Hamilton City Council voted 5-1 last year to effectively ban in the city the sale of medical marijuana through its zoning codes, and Cincinnati attorney Mike Allen said it may have a legal issue since it will soon be legal in Ohio to prescribe medical marijuana in limited forms.
The bill signed by Ohio Gov. John Kasich last week won’t allow marijuana to be smoked or grown at home, but would allow for it to be prescribed in alternative forms, such as patches, vapors and edibles.
At the beginning of 2015, the city of Hamilton had debated the issue of the marijuana ban, mainly as a preemptive strike against the citizen-led push to legalize marijuana in Ohio. That initiative eventually failed on the November 2015 ballot, but the Hamilton zoning ordinance is still on the books.
A municipal ordinance cannot conflict with state law, Allen said, unless that municipality is a home rule city — which affords cities more flexibility in establishing laws. Given the fact that Hamilton is a home rule city, “it gets a little bit dicier,” said Allen. “It will end up being a court battle.”
“I think it’s problematic,” he said. “I think the city of Hamilton will be hard pressed to justify banning the sale of all medical marijuana on a zoning basis.”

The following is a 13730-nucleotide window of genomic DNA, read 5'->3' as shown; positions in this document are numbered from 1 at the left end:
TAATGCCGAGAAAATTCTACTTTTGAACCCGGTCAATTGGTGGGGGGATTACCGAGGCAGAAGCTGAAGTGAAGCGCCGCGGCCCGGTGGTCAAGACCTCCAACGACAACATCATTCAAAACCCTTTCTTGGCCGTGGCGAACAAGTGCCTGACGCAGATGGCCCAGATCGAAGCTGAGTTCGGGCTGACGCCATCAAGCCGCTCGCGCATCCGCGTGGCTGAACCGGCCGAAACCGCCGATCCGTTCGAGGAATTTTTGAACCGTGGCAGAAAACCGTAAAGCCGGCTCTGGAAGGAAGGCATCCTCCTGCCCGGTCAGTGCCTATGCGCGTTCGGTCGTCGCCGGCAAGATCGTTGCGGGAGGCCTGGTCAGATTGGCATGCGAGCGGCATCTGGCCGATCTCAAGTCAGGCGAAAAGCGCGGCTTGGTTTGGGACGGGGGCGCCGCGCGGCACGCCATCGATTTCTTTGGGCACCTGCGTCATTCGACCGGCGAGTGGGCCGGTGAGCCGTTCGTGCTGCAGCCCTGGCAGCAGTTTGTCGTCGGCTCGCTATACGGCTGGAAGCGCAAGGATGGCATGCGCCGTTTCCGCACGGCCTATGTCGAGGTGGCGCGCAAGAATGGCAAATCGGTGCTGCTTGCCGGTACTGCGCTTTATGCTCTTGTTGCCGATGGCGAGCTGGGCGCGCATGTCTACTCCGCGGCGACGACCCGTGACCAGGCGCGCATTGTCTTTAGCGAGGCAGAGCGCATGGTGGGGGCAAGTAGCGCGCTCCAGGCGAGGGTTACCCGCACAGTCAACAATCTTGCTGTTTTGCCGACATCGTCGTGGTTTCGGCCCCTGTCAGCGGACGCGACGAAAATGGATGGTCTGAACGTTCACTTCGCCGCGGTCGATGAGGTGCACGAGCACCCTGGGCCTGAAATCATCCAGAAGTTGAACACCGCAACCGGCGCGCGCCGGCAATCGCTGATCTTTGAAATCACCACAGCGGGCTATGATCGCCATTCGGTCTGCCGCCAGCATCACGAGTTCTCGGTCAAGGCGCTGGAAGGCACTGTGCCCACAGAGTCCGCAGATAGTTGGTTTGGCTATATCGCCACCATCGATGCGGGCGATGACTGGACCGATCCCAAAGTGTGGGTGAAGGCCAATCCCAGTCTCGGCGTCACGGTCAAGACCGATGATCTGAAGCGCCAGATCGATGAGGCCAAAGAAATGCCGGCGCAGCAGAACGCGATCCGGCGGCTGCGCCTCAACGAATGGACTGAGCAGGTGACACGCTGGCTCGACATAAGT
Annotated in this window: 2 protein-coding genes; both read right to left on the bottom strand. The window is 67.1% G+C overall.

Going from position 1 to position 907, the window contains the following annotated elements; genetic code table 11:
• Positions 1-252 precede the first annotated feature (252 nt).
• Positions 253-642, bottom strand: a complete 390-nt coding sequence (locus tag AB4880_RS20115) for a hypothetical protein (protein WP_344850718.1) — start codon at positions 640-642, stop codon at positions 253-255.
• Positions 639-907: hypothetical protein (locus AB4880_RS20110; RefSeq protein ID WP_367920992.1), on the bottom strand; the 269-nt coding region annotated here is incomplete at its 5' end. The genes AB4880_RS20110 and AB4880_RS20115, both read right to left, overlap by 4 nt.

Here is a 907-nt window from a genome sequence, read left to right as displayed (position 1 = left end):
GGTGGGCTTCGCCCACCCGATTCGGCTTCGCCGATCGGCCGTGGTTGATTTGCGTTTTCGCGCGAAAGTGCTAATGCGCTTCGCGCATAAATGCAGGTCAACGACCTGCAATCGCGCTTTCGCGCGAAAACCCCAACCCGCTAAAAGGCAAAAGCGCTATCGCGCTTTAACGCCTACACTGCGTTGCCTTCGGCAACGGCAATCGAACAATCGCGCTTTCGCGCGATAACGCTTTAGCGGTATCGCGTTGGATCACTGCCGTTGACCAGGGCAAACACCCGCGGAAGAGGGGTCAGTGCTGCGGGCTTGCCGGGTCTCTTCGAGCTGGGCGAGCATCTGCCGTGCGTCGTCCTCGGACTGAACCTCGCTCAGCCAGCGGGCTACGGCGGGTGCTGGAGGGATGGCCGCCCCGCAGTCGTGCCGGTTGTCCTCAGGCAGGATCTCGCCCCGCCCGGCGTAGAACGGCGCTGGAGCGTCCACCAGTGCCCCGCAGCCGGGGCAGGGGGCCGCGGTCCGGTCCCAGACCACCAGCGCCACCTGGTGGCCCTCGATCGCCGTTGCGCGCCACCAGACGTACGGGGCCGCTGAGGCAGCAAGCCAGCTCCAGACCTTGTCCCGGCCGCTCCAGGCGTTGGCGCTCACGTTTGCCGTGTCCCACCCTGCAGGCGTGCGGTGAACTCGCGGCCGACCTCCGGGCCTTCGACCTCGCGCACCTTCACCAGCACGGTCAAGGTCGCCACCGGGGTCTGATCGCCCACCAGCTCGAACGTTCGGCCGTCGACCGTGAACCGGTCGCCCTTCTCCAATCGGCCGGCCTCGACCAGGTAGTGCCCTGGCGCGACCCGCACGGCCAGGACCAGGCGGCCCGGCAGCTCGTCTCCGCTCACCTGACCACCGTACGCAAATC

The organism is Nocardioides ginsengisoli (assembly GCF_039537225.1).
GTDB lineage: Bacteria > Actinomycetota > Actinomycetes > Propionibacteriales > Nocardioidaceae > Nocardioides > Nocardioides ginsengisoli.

Hamilton Mayor Pat Moeller said the issue hasn’t yet been discussed by council because the bill was signed by Kasich less than a week ago, and won’t take effect until Sept. 6.
Moeller, who is an attorney, said he hasn’t fully read the new law.
“We’re still learning about the regulations,” Moeller said. “We’ll have to take a look at it and go from there.”
And as everyone is still learning about it, Allen said, “It will take some time for Ohio to become used to the new law. It’s going to be like anything else when there’s a new statute.”
It’s likely any other community would enact a similar ban because of the potential legal battle that could arise, Allen said.
One local township trustee said if a similar ban is proposed, he’d oppose it.
West Chester Twp. Trustee George Lang said the issue “hasn’t even showed up on the radar screen.” But if it did, he told this news outlet that he wouldn’t fight against it.
“I’m in favor of medical marijuana,” Lang said.
“There is some good that can be done,” the longtime trustee said, referring to the medicinal benefits of marijuana. “I don’t have a problem with medically based marijuana. It’s certainly no worse that the opiates that are being prescribed and abused.”
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